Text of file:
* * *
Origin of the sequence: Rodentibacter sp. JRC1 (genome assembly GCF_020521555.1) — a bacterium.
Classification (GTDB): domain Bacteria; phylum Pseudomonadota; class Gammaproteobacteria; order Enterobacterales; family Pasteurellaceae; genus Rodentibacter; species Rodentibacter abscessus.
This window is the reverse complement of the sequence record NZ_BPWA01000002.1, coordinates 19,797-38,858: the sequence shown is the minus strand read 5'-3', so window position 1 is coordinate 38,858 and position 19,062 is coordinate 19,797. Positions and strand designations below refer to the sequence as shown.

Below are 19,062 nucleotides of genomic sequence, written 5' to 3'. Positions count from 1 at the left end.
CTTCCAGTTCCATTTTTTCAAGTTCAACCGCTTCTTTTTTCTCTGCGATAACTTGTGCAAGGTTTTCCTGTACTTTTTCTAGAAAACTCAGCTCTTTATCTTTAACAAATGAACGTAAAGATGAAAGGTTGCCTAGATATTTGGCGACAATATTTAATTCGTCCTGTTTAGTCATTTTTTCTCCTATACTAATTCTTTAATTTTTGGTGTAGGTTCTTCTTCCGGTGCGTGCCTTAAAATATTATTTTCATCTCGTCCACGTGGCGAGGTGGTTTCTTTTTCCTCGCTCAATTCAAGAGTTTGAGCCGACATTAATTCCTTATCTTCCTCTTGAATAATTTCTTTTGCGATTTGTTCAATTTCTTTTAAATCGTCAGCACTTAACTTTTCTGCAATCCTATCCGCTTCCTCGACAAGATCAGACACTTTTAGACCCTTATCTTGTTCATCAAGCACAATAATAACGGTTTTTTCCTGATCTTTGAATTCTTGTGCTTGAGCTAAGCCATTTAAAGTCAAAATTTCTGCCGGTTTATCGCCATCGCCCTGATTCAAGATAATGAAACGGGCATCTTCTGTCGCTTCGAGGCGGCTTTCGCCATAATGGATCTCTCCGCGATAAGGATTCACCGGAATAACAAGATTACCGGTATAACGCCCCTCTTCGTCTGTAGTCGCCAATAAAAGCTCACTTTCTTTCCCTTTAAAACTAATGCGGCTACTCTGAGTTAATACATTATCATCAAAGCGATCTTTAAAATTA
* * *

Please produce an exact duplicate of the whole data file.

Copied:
Origin of the sequence: Rodentibacter sp. JRC1 (genome assembly GCF_020521555.1) — a bacterium.
Classification (GTDB): domain Bacteria; phylum Pseudomonadota; class Gammaproteobacteria; order Enterobacterales; family Pasteurellaceae; genus Rodentibacter; species Rodentibacter abscessus.
This window is the reverse complement of the sequence record NZ_BPWA01000002.1, coordinates 19,797-38,858: the sequence shown is the minus strand read 5'-3', so window position 1 is coordinate 38,858 and position 19,062 is coordinate 19,797. Positions and strand designations below refer to the sequence as shown.

Below are 19,062 nucleotides of genomic sequence, written 5' to 3'. Positions count from 1 at the left end.
CTTCCAGTTCCATTTTTTCAAGTTCAACCGCTTCTTTTTTCTCTGCGATAACTTGTGCAAGGTTTTCCTGTACTTTTTCTAGAAAACTCAGCTCTTTATCTTTAACAAATGAACGTAAAGATGAAAGGTTGCCTAGATATTTGGCGACAATATTTAATTCGTCCTGTTTAGTCATTTTTTCTCCTATACTAATTCTTTAATTTTTGGTGTAGGTTCTTCTTCCGGTGCGTGCCTTAAAATATTATTTTCATCTCGTCCACGTGGCGAGGTGGTTTCTTTTTCCTCGCTCAATTCAAGAGTTTGAGCCGACATTAATTCCTTATCTTCCTCTTGAATAATTTCTTTTGCGATTTGTTCAATTTCTTTTAAATCGTCAGCACTTAACTTTTCTGCAATCCTATCCGCTTCCTCGACAAGATCAGACACTTTTAGACCCTTATCTTGTTCATCAAGCACAATAATAACGGTTTTTTCCTGATCTTTGAATTCTTGTGCTTGAGCTAAGCCATTTAAAGTCAAAATTTCTGCCGGTTTATCGCCATCGCCCTGATTCAAGATAATGAAACGGGCATCTTCTGTCGCTTCGAGGCGGCTTTCGCCATAATGGATCTCTCCGCGATAAGGATTCACCGGAATAACAAGATTACCGGTATAACGCCCCTCTTCGTCTGTAGTCGCCAATAAAAGCTCACTTTCTTTCCCTTTAAAACTAATGCGGCTACTCTGAGTTAATACATTATCATCAAAGCGATCTTTAAAATTA